Who is responsible for maintaining drains and sewers in a rental property?

First some definitions..

A drain is a pipe that carries waste water away from a building.

A lateral drain is the part of a drain which lies outside the property boundary, and in some cases, can be located under someone else’s land or a road. Your sewerage company is responsible for maintaining lateral drains.

A sewer is a pipe that carries waste water from more than one property. Most sewers are publicly owned and are maintained by your sewerage company.

Private Drains

Under S11 of the Landlord and Tenant Act 1985 the landlord must keep in repair the structure and exteriors of the dwelling, including drains gutters and external pipes. ‘Keep in repair’ means that the landlord must keep up the standard of repair from the start of the tenancy. This provision is implied into all tenancies entered into after 24 October 1961 and imposes an obligation on landlords to effect basic repairs, which is absolute. Section 11 cannot be excluded from any residential tenancy and a landlord cannot negotiate with the tenant that section 11 will not apply to the tenancy.

Defects in Design or Construction

Defects in design or construction will not be actionable under s11 of the Landlord and Tenant Act, as the property will not be in disrepair.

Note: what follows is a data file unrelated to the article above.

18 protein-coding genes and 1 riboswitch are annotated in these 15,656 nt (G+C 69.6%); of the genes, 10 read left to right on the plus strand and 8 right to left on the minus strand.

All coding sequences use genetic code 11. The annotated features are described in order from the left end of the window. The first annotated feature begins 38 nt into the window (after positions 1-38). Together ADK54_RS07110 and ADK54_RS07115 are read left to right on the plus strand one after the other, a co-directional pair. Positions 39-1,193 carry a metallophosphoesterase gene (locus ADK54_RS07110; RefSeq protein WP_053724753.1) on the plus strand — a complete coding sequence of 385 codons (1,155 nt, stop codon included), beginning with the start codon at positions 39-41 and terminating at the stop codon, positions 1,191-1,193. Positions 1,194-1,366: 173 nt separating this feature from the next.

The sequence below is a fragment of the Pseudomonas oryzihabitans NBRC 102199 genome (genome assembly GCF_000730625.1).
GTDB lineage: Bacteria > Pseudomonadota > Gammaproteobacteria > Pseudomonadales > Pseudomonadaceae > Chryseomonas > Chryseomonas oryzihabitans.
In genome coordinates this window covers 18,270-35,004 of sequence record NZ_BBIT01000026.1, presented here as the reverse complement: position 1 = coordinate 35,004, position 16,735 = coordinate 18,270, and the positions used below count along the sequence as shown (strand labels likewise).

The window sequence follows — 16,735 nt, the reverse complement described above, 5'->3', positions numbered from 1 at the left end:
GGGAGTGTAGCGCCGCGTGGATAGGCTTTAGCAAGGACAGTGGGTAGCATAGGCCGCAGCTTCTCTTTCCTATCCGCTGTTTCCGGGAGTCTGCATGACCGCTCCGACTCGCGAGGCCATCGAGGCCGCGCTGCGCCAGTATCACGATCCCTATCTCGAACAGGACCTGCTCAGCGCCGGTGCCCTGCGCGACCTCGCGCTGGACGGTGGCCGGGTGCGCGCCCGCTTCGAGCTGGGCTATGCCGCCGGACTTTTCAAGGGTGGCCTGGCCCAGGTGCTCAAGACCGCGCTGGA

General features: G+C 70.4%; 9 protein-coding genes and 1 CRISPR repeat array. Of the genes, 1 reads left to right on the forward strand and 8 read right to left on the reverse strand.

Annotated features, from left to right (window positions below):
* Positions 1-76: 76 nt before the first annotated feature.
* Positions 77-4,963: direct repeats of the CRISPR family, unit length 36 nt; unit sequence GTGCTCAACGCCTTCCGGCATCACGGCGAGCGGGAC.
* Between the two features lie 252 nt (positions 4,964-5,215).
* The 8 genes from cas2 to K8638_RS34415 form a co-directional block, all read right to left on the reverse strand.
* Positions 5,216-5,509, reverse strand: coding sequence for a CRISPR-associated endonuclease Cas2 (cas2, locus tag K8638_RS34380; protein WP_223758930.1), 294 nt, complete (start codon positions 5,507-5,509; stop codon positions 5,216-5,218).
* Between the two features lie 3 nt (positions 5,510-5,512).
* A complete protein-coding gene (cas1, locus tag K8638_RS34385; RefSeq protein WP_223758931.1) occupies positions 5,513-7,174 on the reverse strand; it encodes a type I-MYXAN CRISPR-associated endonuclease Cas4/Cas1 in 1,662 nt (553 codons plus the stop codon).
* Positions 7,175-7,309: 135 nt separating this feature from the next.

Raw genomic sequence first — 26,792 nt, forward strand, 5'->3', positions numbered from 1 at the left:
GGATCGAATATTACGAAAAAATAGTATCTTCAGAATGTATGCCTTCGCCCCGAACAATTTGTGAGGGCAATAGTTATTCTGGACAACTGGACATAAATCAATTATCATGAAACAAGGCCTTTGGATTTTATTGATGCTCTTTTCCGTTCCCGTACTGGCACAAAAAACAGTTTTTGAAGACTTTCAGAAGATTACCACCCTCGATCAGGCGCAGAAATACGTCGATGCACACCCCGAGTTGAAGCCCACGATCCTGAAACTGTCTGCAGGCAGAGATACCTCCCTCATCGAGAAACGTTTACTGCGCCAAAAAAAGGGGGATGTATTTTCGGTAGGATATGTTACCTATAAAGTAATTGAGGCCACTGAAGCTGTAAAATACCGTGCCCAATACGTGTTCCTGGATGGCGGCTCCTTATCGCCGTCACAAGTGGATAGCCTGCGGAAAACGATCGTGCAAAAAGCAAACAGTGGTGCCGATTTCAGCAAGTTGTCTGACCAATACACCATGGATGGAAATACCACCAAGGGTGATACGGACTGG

Tenant’s Repairing Obligations

Warren vs Keen was an important case in defining tenants repairing obligations. In this judgement, Lord Denning LJ stated:

What does ‘to use the premises in a tenant-like manner’ mean? The tenant must take proper care of the place. He must, if he is going away for the winter, turn off the water and empty the boiler. He must clean the chimneys, when necessary and also the windows. He must mend the electric light when it fuses. He must unstop the sink when it is blocked by his waste. In short, he must do those little jobs about the place, which a reasonable tenant would do. In addition, he must, of course, not damage the house wilfully or negligently; and he must see that his family and guests do not damage it; and if they do, he must repair it. But apart from such things, if the house falls out of repair owing to fair wear and tear, lapse of time or for any reason not caused by him, then he will not be liable to repair it.

It is widely held that a pipe which is blocked is out of repair, although the tenant would normally be responsible for keeping the drains, pipes, gutters and channels in or about the property clear and not to cause blockage to any sink, basin, toilet or waste pipe which serves such fixtures. Additionally the tenant is normally responsible for unblocking the drains from all buildings that form part of your property (known as a private drain) that become blocked by the tenant’s waste.

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